Temple University

Department of Economics



Was Bread Giffin?

The budget data presented in the file BreadMeat.dat are taken from two studies of the standard of living of the English rural laborer conducted during the period 1787-1795 by the Reverend David Davies (The Case of Labourers in Husbandry (Bath, 1795) and Frederick Morton Eden (The State of the Poor (London, 1797)). According to Roger Koenker these were the seminal studies in that long and honorable liberal avocation - - snooping into the lives of the poor. By the 19th century such studies were being conducted all over Europe by such well know gents as Ernst Engel, Friederich Engels, Frederic LePlay, and others. An introduction to these yoemen practitioners of the dismal science may be found in George Stigler's essay, "The Early History of Empirical Studies of Consumer Behavior", which has been reprinted in his Essays in the History of Economics.

The years 1787-1795 proved extremely difficult for the laboring classes of Britain. As the level of economic activity declined in the period leading up to Britain's entry into the Napoleanic Wars in 1793, unemployment rose sharply, especially in rural areas, and the "price of provisions" rose even more dramatically. Hence, in contrast to later budget studies, the Davies-Eden budgets explicitly report large differences in commodity prices between localities and over time. Thus, we are presented with a unique opportunity to estimate demand functions from budget data on households.

Background reading should include Roger Koenker, Review of Economics and Statistics, 1977 and Henderson and Quandt, Microeconomic Theory, 2nd edition, McGraw-Hill, Pp. 27-36, 1971. Any good microeconomic theory text will treat the relationship between the Slutsky equation and the elasticities of demand if you cannot find H&Q. If you don't have the time for the requisite reading in H&Q, then use these hints.

Question 1: Estimate two demand for bread equations:
where Y is income, S is family size, PB is the price of bread and PM is the price of meat.

Question 2: In the first, only income matters model, test the null hypothesis that the Engel curve for bread is homogeneous against the alternative that families have some committed quantity of bread which they will purchase regardless of family income.

Question 3: In the second model, test the following hypotheses:

Question 3.a. Family size and bread and meat prices are not significant influences on bread consumption.

Question 3.b. Conditional on your rejection of the above hypothesis, test whether or not the price of meat is a significant factor in determining bread consumption.

Question 4. One problem with linear models such as those proposed in question 1 is that the interpretation of te estimated parameters is intimately connected with the units of measurement of the included variables (when weekly income rises by 10 pence, average family bread consumption rises by 10 half-peck loaves per week (a half-peck loaf is, by the way, the amount of bread that can be made with a bit less than a half-peck of wheaten flour (about 8 lbs. 11 ozs. of bread))). For readers not attuned to such esoterica it is often convenient to present estimates of elasticities of demand with respect to income or price. But since the relationship that has been estimated is linear, the values taken by these elasticities will depend on the values taken by QB, Y, S, PB, and PM. The usual practice in such circumstances is to discuss elasticities evaluated at the sample means. Calculate the following based on your estimates of the second model (1.b):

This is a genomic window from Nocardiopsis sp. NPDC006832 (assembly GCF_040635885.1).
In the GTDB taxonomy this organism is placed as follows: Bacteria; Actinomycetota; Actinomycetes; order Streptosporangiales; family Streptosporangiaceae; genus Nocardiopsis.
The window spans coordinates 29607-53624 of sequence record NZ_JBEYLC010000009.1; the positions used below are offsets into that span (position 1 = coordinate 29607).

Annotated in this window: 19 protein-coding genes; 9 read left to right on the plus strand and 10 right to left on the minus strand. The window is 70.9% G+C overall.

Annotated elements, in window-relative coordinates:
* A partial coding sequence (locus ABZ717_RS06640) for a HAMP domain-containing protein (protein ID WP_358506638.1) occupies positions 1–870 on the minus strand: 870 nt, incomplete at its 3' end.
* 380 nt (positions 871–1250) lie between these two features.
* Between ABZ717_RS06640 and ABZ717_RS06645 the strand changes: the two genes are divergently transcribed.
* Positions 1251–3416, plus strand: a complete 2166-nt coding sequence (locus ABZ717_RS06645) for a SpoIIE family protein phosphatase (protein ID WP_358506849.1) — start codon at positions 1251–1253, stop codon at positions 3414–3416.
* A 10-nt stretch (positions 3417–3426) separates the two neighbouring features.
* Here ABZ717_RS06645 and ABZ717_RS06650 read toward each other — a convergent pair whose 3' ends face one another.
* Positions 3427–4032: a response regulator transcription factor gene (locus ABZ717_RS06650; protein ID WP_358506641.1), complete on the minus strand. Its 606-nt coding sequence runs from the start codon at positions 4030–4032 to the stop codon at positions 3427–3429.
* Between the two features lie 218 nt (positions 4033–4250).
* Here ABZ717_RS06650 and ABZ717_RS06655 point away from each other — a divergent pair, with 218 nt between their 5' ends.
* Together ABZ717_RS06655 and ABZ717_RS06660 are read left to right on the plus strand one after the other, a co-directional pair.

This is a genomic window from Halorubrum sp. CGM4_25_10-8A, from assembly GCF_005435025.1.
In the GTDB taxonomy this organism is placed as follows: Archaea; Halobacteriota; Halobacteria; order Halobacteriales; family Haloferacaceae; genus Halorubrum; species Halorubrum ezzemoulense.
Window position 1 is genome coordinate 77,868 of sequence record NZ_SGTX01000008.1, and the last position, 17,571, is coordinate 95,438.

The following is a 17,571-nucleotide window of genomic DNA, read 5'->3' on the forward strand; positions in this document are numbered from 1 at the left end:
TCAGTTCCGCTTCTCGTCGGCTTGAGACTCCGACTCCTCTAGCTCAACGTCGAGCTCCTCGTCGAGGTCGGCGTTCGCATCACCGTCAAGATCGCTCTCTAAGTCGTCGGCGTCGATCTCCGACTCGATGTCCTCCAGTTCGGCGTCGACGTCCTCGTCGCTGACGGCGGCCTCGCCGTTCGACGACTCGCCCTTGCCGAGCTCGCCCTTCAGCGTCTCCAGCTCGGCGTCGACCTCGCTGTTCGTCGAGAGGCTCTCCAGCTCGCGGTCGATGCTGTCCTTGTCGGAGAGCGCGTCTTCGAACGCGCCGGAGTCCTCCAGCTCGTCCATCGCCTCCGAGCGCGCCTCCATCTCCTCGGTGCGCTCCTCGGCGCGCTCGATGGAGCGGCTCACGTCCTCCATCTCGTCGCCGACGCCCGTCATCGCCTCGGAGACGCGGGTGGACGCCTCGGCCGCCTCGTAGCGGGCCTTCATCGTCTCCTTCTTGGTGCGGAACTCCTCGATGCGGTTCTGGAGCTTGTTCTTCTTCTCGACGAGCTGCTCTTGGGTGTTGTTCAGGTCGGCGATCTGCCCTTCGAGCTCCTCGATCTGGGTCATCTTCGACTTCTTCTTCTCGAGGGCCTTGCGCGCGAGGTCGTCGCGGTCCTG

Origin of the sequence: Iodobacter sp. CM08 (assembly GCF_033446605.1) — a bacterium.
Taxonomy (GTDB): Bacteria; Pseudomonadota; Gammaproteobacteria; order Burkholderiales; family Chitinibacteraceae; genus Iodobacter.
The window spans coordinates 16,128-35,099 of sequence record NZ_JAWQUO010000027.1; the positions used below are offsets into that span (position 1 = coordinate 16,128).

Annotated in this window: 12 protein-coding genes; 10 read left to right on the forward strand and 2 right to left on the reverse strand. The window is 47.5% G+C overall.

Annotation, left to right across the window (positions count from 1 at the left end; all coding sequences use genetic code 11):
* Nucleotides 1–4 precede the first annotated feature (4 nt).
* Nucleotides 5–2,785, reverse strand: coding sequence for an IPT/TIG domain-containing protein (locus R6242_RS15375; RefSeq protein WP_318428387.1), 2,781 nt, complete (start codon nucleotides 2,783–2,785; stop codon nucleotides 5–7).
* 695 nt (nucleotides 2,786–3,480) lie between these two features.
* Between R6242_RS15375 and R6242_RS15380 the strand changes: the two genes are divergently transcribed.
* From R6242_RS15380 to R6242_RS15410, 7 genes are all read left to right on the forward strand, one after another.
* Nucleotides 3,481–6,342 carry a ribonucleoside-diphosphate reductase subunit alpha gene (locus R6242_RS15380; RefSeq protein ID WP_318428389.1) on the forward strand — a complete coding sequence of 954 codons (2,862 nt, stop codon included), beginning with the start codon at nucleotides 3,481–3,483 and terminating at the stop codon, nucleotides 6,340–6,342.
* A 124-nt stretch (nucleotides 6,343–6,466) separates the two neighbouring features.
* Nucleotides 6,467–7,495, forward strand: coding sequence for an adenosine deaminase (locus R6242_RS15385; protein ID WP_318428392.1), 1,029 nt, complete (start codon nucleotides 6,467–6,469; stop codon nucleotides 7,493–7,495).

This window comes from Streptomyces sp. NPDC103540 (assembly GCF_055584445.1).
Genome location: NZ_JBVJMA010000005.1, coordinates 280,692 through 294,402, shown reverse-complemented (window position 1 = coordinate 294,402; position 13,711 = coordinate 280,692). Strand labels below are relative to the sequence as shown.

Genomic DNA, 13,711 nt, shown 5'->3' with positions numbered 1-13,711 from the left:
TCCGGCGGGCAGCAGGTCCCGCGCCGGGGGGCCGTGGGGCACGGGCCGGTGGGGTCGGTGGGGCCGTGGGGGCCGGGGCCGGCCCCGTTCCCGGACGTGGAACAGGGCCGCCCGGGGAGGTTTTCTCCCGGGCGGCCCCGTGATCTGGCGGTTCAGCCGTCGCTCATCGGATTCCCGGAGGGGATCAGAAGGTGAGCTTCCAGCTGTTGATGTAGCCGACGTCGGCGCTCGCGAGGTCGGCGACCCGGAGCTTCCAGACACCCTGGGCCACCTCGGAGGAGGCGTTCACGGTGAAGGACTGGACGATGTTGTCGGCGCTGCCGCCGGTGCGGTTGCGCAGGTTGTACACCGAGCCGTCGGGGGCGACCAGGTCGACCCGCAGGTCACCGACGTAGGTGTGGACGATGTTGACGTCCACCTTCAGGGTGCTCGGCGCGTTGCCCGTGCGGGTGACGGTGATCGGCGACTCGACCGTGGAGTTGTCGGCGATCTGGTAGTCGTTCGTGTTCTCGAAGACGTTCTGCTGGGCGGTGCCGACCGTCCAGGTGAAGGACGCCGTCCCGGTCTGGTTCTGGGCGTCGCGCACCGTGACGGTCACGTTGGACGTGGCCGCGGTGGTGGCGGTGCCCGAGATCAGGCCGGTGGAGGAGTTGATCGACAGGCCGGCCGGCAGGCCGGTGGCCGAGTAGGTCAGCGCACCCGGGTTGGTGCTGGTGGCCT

Q.4.1. The income elasticity of bread consumption
Q.4.2. The uncompensated own price elasticity of bread consumption
Q.4.3. The compensated own price elasticity of bread consumption
Q.4.4. The compensated cross (meat) price elasticity of bread consumption
What do these estimates mean and are they reasonable?

Question 5. Estimate the demand for meat equation

and test the hypotheses:
Q.5.1. Meat is a luxury good. Recall this means that it has income elasticity greater than one, so evaluating at the sample means the hypothesis is

Q.5.2. Meat and bread are substitutes. This is easily done by testing

Question 6. Estimate the demand equations in log form:

What interpretation do the coefficients have in these equations? Test the hypotheses:

Q.6.1 If family size and income both increase by the same proportion, then bread consumption increases by the same proportion too.

Q.6.2. Same as Q.6.1., but for meat consumption.

Notes on the accompanying data set called BreadMeat.dat

Expenditures (price times quantity) per week on bread and meat are in old pence. The price of bread is in old pence per half peck loaf. The price of meat is in old pence per pound of bacon. When a household purchased flour, an equivalent quantity of bread was computed. In cases where consumption of meat was not in the form of bacon an equivalent quantity of bacon was computed.

This problem set was written by Roger Koenker of the University of Illinois. It was assigned to me when I was a graduate student there. I liked it so much that I have used it for many years at Temple University.